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(4) The Moon: the Distant View

The Moon's the North Wind's cookie
He bites it, day by day
Until there's but a rim of scraps
That crumble all away.

The South Wind is the baker
He kneads clouds in his den,
And bakes a crisp new moon that ...
greedy.... North.... Wind ....eats....again!

"What the Little Girl Said"
Vachel (Nicholas) Lindsay, 1879-1931.


2a. The Sundial

3. The Seasons

3a. Angle
        of sunlight

4. The Moon (1)

 4a. The Moon (2)

 4b. Moon Libration

5.Latitude and

5a. Navigation

5b. Cross-Staff

5c. Coordinates

6. The Calendar

6a. Jewish Calendar

The Month

[IMAGE: Full Moon]     The monthly cycle of the moon (we won't capitalize the word here) must have mystified early humans--"waxing" from thin crescent ("new moon") to half-moon, then to a "gibbous" moon and a full one, and afterwards "waning" to a crescent again. That cycle, lasting about 29.5 days, gave us the word "month"--related to "moon," as is "Monday."

    The civil year, January to December, no longer ties its months to the moon, but some traditions still do and their terms for "month" reflect the connection--in Arabic, "shahr", in biblical Hebrew "yerach" and also "chodesh" from "new," since it was reckoned from one new moon to the next. Jericho (pronounced Yericho), one of the oldest cities on Earth, took its name from "yerach," and of course, legends tell of many moon-gods and goddesses, e.g. Artemis and Diana.

    Early astronomers understood the different shapes of the moon, noting that each was linked to a certain relative position between moon and Sun: for instance, full moon always occured when moon and Sun were at opposite ends of the sky. All this suggested that the moon was a sphere, illuminated by the Sun.

    The moon's path across the sky was found to be close to the ecliptic, inclined to it by about 5 degrees. Eclipses of the Sun always occured when moon and Sun were due to occupy the same spot in the sky, suggesting that the moon was nearer to us and obscured the Sun. Eclipses of the moon, similarly, always occured at full moon, with the two on opposite sides of the Earth, and could be explained by the shadow of the Earth falling on the moon.

    Lunar eclipses allowed the Greek astronomer Aristarchus, around 220 BC, to estimate the distance to the moon (see section #8c). If the moon and the Sun followed exactly the same path across the sky, eclipses of both kinds would happen each month. Actually they are relatively rare, because the 5-degree angle between the paths only allows eclipses when Sun and moon are near one of the points where the paths intersect.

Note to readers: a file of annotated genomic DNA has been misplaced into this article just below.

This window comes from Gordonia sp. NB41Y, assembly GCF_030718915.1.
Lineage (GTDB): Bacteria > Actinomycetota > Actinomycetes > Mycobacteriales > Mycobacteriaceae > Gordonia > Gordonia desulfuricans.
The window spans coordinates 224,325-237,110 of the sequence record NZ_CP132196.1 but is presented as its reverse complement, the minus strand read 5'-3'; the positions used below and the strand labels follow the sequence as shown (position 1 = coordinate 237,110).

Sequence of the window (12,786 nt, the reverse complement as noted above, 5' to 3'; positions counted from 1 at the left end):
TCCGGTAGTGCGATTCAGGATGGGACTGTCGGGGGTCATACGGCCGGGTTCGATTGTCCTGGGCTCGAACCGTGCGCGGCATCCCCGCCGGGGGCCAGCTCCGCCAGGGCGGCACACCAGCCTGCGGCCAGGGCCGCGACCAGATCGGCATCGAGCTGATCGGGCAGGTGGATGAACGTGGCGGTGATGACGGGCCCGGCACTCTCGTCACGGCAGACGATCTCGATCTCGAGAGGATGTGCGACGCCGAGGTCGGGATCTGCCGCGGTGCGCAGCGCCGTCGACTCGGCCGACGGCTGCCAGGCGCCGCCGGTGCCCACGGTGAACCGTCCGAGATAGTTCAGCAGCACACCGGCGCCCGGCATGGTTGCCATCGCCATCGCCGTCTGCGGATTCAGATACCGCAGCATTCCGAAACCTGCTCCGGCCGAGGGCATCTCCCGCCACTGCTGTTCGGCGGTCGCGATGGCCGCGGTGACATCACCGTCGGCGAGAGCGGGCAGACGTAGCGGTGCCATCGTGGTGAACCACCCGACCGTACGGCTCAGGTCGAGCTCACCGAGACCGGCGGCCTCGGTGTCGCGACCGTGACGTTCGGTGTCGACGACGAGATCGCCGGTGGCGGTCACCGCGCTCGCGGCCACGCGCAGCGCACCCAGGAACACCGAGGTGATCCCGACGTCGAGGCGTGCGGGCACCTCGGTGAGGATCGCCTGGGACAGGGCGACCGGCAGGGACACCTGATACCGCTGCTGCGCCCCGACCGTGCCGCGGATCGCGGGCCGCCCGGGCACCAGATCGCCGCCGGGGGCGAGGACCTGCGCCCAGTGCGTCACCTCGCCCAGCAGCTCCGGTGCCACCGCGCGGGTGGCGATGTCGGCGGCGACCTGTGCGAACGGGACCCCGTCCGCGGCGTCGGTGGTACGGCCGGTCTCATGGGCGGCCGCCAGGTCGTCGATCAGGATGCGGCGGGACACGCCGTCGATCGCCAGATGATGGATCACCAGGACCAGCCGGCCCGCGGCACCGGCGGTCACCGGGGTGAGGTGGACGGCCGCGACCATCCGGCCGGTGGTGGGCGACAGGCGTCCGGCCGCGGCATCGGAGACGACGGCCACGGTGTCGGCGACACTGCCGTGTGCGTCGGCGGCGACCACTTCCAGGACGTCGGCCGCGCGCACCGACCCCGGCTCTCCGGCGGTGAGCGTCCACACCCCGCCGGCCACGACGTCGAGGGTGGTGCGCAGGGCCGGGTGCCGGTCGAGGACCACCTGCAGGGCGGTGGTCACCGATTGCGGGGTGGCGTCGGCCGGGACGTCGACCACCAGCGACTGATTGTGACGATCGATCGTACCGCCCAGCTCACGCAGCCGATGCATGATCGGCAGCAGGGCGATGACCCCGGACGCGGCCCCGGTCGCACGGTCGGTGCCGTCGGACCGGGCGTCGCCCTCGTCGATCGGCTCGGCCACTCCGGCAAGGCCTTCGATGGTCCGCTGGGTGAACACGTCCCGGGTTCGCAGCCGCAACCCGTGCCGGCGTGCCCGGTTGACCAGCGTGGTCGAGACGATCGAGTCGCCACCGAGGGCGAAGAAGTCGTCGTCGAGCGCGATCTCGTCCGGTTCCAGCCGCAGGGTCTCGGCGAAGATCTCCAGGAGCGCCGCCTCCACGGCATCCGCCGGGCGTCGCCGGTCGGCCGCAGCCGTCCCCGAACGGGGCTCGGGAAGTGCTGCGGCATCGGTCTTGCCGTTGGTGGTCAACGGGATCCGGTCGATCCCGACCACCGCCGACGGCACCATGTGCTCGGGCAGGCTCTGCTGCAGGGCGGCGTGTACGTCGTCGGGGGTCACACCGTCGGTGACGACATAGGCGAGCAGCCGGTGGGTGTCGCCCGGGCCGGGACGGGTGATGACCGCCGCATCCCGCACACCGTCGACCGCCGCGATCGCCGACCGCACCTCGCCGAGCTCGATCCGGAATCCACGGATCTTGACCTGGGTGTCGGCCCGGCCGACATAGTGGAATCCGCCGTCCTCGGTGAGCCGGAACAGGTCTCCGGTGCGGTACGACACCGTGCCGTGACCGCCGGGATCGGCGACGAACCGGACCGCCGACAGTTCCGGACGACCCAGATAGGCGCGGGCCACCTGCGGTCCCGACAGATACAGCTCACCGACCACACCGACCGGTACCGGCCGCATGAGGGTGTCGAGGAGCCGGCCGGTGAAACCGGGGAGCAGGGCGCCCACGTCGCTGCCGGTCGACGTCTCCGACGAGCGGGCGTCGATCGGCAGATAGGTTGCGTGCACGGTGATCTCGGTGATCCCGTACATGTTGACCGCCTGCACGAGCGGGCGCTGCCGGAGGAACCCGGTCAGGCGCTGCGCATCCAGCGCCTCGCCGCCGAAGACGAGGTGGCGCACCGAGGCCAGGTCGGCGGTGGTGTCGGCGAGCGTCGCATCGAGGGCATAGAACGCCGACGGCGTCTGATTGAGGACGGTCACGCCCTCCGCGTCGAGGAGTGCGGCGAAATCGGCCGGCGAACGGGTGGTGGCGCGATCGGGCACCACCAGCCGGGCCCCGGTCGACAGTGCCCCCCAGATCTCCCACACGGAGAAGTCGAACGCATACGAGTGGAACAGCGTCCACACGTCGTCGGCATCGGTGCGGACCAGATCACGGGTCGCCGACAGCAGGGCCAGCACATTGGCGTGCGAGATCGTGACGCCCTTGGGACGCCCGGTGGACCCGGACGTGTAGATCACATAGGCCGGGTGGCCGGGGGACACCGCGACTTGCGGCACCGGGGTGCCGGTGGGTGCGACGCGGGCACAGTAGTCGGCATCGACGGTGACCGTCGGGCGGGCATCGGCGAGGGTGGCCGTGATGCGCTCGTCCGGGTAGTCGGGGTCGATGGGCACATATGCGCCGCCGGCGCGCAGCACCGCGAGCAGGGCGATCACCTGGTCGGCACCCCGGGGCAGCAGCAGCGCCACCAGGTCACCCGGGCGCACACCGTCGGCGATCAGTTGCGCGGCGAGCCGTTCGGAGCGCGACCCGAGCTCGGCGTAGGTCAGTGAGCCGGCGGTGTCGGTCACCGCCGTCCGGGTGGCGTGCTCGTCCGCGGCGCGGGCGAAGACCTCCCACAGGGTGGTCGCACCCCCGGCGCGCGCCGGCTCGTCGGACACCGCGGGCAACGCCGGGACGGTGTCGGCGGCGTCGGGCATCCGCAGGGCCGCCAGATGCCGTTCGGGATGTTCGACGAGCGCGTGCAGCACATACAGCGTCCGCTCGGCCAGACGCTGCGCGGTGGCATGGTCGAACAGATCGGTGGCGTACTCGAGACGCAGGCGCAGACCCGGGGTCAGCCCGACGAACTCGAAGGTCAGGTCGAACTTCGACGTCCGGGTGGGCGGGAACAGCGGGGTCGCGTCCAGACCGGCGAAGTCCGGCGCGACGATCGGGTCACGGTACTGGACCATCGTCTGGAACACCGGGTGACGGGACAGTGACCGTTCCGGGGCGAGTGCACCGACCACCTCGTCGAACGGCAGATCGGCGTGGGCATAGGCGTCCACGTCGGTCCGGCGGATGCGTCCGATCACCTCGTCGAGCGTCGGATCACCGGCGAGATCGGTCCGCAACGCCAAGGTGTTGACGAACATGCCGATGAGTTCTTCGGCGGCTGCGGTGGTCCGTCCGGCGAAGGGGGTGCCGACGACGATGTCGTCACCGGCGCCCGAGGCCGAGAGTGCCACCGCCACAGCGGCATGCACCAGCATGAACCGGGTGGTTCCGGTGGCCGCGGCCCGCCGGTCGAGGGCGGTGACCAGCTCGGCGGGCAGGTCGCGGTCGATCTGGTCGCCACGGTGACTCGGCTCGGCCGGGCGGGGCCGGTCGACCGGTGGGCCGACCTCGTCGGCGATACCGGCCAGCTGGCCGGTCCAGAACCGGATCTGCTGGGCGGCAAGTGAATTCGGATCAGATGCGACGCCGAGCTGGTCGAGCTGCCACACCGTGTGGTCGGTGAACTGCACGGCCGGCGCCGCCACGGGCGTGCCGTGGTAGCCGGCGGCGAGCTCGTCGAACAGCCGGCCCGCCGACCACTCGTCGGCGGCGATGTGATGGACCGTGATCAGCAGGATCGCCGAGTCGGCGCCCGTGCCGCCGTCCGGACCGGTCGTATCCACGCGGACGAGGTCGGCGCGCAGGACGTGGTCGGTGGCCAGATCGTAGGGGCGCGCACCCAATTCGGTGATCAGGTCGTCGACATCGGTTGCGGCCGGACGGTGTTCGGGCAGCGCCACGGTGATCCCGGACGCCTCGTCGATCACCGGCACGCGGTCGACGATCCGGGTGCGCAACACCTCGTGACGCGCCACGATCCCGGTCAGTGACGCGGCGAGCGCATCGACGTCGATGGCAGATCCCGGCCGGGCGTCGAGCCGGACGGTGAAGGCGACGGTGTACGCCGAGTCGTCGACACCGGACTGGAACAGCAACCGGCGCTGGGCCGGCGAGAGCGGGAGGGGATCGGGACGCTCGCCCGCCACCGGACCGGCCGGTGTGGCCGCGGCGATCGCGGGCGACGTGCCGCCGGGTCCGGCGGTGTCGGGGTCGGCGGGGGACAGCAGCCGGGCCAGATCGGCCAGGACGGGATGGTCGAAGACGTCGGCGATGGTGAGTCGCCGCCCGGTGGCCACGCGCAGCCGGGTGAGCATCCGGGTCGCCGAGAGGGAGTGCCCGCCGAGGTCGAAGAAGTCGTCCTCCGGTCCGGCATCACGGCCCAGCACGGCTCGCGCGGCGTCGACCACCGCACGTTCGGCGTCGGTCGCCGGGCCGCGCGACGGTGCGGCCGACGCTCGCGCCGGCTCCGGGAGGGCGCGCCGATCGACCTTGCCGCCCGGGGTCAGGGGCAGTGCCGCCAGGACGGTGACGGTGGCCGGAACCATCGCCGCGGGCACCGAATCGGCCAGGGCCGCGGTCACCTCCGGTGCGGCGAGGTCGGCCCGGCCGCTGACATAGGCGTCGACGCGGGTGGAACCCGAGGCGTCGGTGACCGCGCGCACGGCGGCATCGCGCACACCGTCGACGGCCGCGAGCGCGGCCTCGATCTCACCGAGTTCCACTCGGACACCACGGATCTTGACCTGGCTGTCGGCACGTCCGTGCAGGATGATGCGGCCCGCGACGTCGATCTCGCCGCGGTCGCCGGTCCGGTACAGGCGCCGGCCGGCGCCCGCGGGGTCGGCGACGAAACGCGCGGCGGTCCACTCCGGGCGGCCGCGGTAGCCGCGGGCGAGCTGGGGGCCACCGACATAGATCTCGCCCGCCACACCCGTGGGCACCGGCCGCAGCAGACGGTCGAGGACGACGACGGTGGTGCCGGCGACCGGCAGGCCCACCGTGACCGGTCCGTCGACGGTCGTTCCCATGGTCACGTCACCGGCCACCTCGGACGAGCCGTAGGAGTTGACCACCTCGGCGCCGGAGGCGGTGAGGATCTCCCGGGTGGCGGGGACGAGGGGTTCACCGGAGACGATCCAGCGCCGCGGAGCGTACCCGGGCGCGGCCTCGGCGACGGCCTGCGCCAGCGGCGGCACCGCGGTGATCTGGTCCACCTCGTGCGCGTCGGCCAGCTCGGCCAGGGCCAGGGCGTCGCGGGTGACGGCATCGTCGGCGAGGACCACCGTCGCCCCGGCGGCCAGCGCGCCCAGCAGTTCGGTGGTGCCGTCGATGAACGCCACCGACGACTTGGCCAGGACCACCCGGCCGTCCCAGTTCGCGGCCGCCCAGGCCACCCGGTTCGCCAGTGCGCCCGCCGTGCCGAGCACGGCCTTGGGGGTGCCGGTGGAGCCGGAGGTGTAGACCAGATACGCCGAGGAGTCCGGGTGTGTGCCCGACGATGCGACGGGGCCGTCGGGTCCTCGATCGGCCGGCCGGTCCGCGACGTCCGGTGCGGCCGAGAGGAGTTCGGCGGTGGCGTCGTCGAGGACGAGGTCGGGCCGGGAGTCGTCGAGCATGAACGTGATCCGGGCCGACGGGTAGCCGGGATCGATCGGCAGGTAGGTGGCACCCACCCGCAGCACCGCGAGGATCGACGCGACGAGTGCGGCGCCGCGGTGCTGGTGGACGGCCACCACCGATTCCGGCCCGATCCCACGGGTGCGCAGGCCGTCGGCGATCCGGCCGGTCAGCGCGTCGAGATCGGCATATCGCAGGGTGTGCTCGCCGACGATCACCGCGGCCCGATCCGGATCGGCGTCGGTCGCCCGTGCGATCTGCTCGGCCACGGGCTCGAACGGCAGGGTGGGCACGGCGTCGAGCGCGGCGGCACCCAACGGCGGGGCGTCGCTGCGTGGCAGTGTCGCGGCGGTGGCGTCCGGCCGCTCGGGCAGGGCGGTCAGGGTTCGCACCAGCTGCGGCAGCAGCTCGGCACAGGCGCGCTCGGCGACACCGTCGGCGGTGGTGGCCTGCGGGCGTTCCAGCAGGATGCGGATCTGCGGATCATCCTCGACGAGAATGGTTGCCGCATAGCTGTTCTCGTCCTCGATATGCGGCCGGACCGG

.     The cycle from each new moon to next one takes 29.5 days, but the actual orbital period of the moon is only 27.3217 days. That is the time it takes the moon to return to (approximately) the same position among the stars.

[IMAGE: Rotation of the Moon]     Why the difference? Suppose we start counting from the moment when the moon in its motion across the sky is just overtaking the Sun; we will call this the "new moon," even though the thin crescent of the moon will only be visible some time later, and only shortly after sunset. Wait 27.3217 days: the moon has returned to approximately the same place in the sky, but the Sun has meanwhile moved away, on its annual journey around the heavens. It takes the moon about 2 more days to catch up with the Sun, to the position of the next "new moon," which is why times of the new moon are separated by 29.5 days.

The Face of the Moon

    The visible face of the moon has light and dark patches, which people interpreted in different ways, depending on their culture. Europeans see a face and talk of "the man in the moon" while children in China and Thailand recognize "the rabbit in the moon." All agree, however, that the moon does not change, that it always presents the same face to Earth.

    Does that mean the moon doesn't rotate? No, it does rotate--one rotation for each revolution around Earth! The drawings on the left, covering half an orbit, should make this clear. In them we look at the moon's orbit from high above the north pole, and imagine a clock dial around the moon, and a feature on it, marked by an arrow, which initially (bottom position in each drawing) points at 12 oclock.

    In the top drawing the marked feature continues to point at Earth, and as the moon goes around the Earth, it points to the hours 10, 8 and 6 on the clock dial. As the moon goes through half a revolution, it also undergoes half a rotation     If the moon did not rotate, the situation would be as in the bottom drawing. The arrow would continue to point in the 12-oclock direction, and after half an orbit, people on Earth would be able to see the other side of the moon. This does not happen.

We need to go aboard a spaceship and fly halfway around the Moon before we get a view of its other side--as did the Apollo astronauts who took the picture below. [IMAGE: Why Moon shows one side only]

The Gravity Gradient

    This strange rotation of the moon is maintained because the moon is slightly elongated along the axis which points towards earth. To understand the effect we look at the motion of a body with a much more pronounced elongation--an artificial satellite with the shape of a symmetric dumbbell (drawing).

    It can be shown that if the forces on the dumbbell (or indeed on a satellite of any shape) are unbalanced, it rotates around its center of gravity. That point will be defined later, but in a symmetric dumbbell with two equal masses marked A and B, the center of gravity is right in the middle between them.

[IMAGE: Elongated Moon is like a dumbbell]

Next Regular Stop: #4a The Moon: A Closer Look

Optional excursion: #4b Librations of the Moon

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Author and Curator:   Dr. David P. Stern
     Mail to Dr.Stern:   stargaze("at" symbol) .

Last updated: 9-17-2004